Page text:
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Title:Epigenetic regulation of neuroinflammation in the aged mouse brain
Author(s):Matt, Stephanie Marie
Director of Research:Johnson, Rodney W.
Doctoral Committee Chair(s):Johnson, Rodney W.
Doctoral Committee Member(s):Steelman, Andrew J.; Uddin, Monica; Ceman, Stephanie S.
Department / Program:Neuroscience Program
Discipline:Neuroscience
Degree Granting Institution:University of Illinois at Urbana-Champaign
Degree:Ph.D.
Genre:Dissertation
Subject(s):Neuroinflammation
Epigenetics
DNA Methylation
Aging
Microglia
Abstract:As the average lifespan continues to rise, there is a significant increase in the number of people suffering from age-related chronic inflammatory diseases such as autoimmune disorders, cancer, and neurodegenerative diseases. Therefore, there is a greater need to understand the factors that contribute to quality of life in the elderly. Growing evidence indicates that the immune system plays a critical role in regulating the progression of brain aging. However, an important question remains of whether inflammatory pathways become hyperactivated with age, or whether deficient immune responses, which fail to cope with age-related deterioration, may contribute to disease. Microglia, the resident immune cells of the brain, are key players in regulating neuroinflammation. They function as the primary immune surveillance, provide the first host defense by secreting factors such as cytokines and chemokines, and carry out specific central nervous system functions such as synaptic pruning and secretion of neurotrophic factors. Of note, microglia are also long-lived within the brain and have a limited turnover, suggesting that they are a likely target for epigenetic regulation. In order to determine possible causes and targets for interventions to promote healthy aging, the current dissertation explored the role of epigenetic regulation in microglia as well as potential pharmacological and dietary interventions that could be beneficial for chronic age-related neuroinflammation. This dissertation was divided into three major sections. In Chapter 2, we determined that aged mice had decreased methylation of the Il1b gene promoter in primary microglia basally or following systemic lipopolysaccharide (LPS) that is associated with increased Il1b mRNA, intracellular IL-1β production, as well as prolonged sickness behavior. We also determined changes in epigenetic regulator gene expression with both age and LPS. Furthermore, we found that inhibiting DNA methylation increased Il1b gene expression and decreased DNA methylation of BV2 and primary microglial cells similar to microglia from aged mice. In Chapter 3, we investigated whether inhibiting DNA methylation in the brain of adult mice would alter sickness behavior, DNA methylation of the Il1b promoter and expression of inflammatory genes in microglia similar to aged mice. However, we found that inhibiting DNA methylation and injecting LPS in the brain of adult mice produced faster recovery of burrowing behavior compared to mice treated only with LPS. Genes of inflammatory markers, epigenetic regulators, and the microglial sensory apparatus (i.e. the sensome) were also differentially expressed by inhibiting DNA methylation alone or in combination with LPS. Lastly, DNA methylation of Il1b proximal promoter was changed by inhibiting DNA methylation alone or in combination with LPS, and these changes persisted 48 hours after LPS treatment. In Chapter 4, we investigated whether injections of butyrate or increases in butyrate through a highly fermentable diet could affect microglial activation, and specifically microglial activation in aging. We determined that gene expression of inflammatory markers, epigenetic regulators, and the microglial sensome were altered by both diet and age, in that aged animals had a more anti-inflammatory profile on the high fiber diet. In summary, the studies outlined in this dissertation comprise evidence that epigenetic changes are present in aging microglia, and that pharmacological agents and nutrients that act as epigenetic modifiers can alter microglial phenotypes. This could lead to the development of therapeutic interventions aimed at specifically promoting beneficial microglia reactivity associated with infection, which may be important for fostering better recovery from sickness and reducing cognitive deficits and age-associated disease in the elderly.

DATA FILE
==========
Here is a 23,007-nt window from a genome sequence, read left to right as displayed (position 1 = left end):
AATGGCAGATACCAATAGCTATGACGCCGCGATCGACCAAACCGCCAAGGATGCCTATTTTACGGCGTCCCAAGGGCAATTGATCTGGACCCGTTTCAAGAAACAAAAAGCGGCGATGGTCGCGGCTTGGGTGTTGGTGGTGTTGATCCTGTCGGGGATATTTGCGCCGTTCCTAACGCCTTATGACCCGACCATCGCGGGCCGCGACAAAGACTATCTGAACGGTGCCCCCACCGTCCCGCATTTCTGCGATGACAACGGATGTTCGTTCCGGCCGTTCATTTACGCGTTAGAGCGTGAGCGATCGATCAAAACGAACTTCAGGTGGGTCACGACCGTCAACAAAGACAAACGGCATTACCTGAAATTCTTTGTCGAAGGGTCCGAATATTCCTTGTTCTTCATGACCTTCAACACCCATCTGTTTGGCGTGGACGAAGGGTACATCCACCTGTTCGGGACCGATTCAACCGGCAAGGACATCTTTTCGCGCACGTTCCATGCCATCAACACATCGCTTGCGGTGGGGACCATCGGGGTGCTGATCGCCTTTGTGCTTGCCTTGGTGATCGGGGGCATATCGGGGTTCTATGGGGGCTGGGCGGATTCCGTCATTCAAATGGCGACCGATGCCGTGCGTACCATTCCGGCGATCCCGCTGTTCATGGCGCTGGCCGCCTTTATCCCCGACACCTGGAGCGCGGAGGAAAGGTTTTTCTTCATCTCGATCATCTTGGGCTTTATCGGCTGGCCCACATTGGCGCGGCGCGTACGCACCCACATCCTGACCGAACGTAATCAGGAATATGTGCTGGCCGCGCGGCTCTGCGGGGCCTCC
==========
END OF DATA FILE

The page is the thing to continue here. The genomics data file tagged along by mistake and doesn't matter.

Issue Date:2018-03-16
Type:Text
URI:http://hdl.handle.net/2142/101119
Rights Information:Copyright 2018 Stephanie Matt
Date Available in IDEALS:2018-09-04
2020-09-05
Date Deposited:2018-05


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